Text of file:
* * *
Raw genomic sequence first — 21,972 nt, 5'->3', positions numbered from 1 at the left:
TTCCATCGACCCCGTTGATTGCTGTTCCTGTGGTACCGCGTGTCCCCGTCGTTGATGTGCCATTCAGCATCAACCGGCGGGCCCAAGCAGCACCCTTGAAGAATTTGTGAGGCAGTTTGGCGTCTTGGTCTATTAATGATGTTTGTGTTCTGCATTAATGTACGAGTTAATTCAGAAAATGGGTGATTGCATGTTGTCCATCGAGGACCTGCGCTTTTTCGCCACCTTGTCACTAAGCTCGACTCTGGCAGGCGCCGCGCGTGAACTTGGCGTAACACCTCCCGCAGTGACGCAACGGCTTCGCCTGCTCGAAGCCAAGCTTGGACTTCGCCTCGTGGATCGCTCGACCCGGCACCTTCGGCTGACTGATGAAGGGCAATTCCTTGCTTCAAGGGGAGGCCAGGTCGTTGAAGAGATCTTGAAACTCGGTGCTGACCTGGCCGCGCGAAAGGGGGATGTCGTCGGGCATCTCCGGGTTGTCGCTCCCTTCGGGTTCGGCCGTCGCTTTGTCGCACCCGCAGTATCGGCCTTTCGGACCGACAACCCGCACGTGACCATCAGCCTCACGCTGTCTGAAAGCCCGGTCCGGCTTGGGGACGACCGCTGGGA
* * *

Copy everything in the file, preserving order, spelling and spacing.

Raw genomic sequence first — 21,972 nt, 5'->3', positions numbered from 1 at the left:
TTCCATCGACCCCGTTGATTGCTGTTCCTGTGGTACCGCGTGTCCCCGTCGTTGATGTGCCATTCAGCATCAACCGGCGGGCCCAAGCAGCACCCTTGAAGAATTTGTGAGGCAGTTTGGCGTCTTGGTCTATTAATGATGTTTGTGTTCTGCATTAATGTACGAGTTAATTCAGAAAATGGGTGATTGCATGTTGTCCATCGAGGACCTGCGCTTTTTCGCCACCTTGTCACTAAGCTCGACTCTGGCAGGCGCCGCGCGTGAACTTGGCGTAACACCTCCCGCAGTGACGCAACGGCTTCGCCTGCTCGAAGCCAAGCTTGGACTTCGCCTCGTGGATCGCTCGACCCGGCACCTTCGGCTGACTGATGAAGGGCAATTCCTTGCTTCAAGGGGAGGCCAGGTCGTTGAAGAGATCTTGAAACTCGGTGCTGACCTGGCCGCGCGAAAGGGGGATGTCGTCGGGCATCTCCGGGTTGTCGCTCCCTTCGGGTTCGGCCGTCGCTTTGTCGCACCCGCAGTATCGGCCTTTCGGACCGACAACCCGCACGTGACCATCAGCCTCACGCTGTCTGAAAGCCCGGTCCGGCTTGGGGACGACCGCTGGGA